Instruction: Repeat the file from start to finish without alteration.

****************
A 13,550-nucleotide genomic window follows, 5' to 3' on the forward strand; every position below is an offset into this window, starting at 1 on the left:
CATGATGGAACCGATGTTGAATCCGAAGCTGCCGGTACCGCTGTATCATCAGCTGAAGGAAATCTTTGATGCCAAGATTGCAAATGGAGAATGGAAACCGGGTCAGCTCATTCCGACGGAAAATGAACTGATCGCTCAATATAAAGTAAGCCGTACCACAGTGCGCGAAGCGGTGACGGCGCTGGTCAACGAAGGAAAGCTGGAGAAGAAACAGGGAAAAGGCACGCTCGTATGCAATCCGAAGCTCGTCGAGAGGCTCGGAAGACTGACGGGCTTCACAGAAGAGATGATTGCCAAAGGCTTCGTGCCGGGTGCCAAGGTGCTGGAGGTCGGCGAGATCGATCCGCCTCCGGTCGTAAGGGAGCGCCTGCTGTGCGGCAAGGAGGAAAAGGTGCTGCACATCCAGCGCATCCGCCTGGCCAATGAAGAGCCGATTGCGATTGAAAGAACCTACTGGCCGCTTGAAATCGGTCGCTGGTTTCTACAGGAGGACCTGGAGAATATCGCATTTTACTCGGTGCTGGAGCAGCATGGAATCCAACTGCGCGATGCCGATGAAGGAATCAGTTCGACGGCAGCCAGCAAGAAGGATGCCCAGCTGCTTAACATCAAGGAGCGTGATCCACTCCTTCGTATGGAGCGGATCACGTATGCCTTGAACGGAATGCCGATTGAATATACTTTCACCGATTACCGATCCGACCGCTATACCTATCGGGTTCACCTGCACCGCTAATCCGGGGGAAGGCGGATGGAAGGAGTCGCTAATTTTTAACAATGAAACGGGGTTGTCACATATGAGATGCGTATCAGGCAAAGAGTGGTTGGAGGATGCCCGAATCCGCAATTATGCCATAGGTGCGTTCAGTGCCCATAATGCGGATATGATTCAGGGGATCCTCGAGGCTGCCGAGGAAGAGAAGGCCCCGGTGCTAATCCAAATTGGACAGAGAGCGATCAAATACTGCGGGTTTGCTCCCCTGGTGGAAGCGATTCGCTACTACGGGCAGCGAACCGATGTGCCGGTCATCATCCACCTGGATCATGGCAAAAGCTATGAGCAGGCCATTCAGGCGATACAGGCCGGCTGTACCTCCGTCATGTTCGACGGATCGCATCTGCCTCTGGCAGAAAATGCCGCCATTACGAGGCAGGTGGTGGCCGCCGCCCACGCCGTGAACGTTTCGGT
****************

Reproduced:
A 13,550-nucleotide genomic window follows, 5' to 3' on the forward strand; every position below is an offset into this window, starting at 1 on the left:
CATGATGGAACCGATGTTGAATCCGAAGCTGCCGGTACCGCTGTATCATCAGCTGAAGGAAATCTTTGATGCCAAGATTGCAAATGGAGAATGGAAACCGGGTCAGCTCATTCCGACGGAAAATGAACTGATCGCTCAATATAAAGTAAGCCGTACCACAGTGCGCGAAGCGGTGACGGCGCTGGTCAACGAAGGAAAGCTGGAGAAGAAACAGGGAAAAGGCACGCTCGTATGCAATCCGAAGCTCGTCGAGAGGCTCGGAAGACTGACGGGCTTCACAGAAGAGATGATTGCCAAAGGCTTCGTGCCGGGTGCCAAGGTGCTGGAGGTCGGCGAGATCGATCCGCCTCCGGTCGTAAGGGAGCGCCTGCTGTGCGGCAAGGAGGAAAAGGTGCTGCACATCCAGCGCATCCGCCTGGCCAATGAAGAGCCGATTGCGATTGAAAGAACCTACTGGCCGCTTGAAATCGGTCGCTGGTTTCTACAGGAGGACCTGGAGAATATCGCATTTTACTCGGTGCTGGAGCAGCATGGAATCCAACTGCGCGATGCCGATGAAGGAATCAGTTCGACGGCAGCCAGCAAGAAGGATGCCCAGCTGCTTAACATCAAGGAGCGTGATCCACTCCTTCGTATGGAGCGGATCACGTATGCCTTGAACGGAATGCCGATTGAATATACTTTCACCGATTACCGATCCGACCGCTATACCTATCGGGTTCACCTGCACCGCTAATCCGGGGGAAGGCGGATGGAAGGAGTCGCTAATTTTTAACAATGAAACGGGGTTGTCACATATGAGATGCGTATCAGGCAAAGAGTGGTTGGAGGATGCCCGAATCCGCAATTATGCCATAGGTGCGTTCAGTGCCCATAATGCGGATATGATTCAGGGGATCCTCGAGGCTGCCGAGGAAGAGAAGGCCCCGGTGCTAATCCAAATTGGACAGAGAGCGATCAAATACTGCGGGTTTGCTCCCCTGGTGGAAGCGATTCGCTACTACGGGCAGCGAACCGATGTGCCGGTCATCATCCACCTGGATCATGGCAAAAGCTATGAGCAGGCCATTCAGGCGATACAGGCCGGCTGTACCTCCGTCATGTTCGACGGATCGCATCTGCCTCTGGCAGAAAATGCCGCCATTACGAGGCAGGTGGTGGCCGCCGCCCACGCCGTGAACGTTTCGGT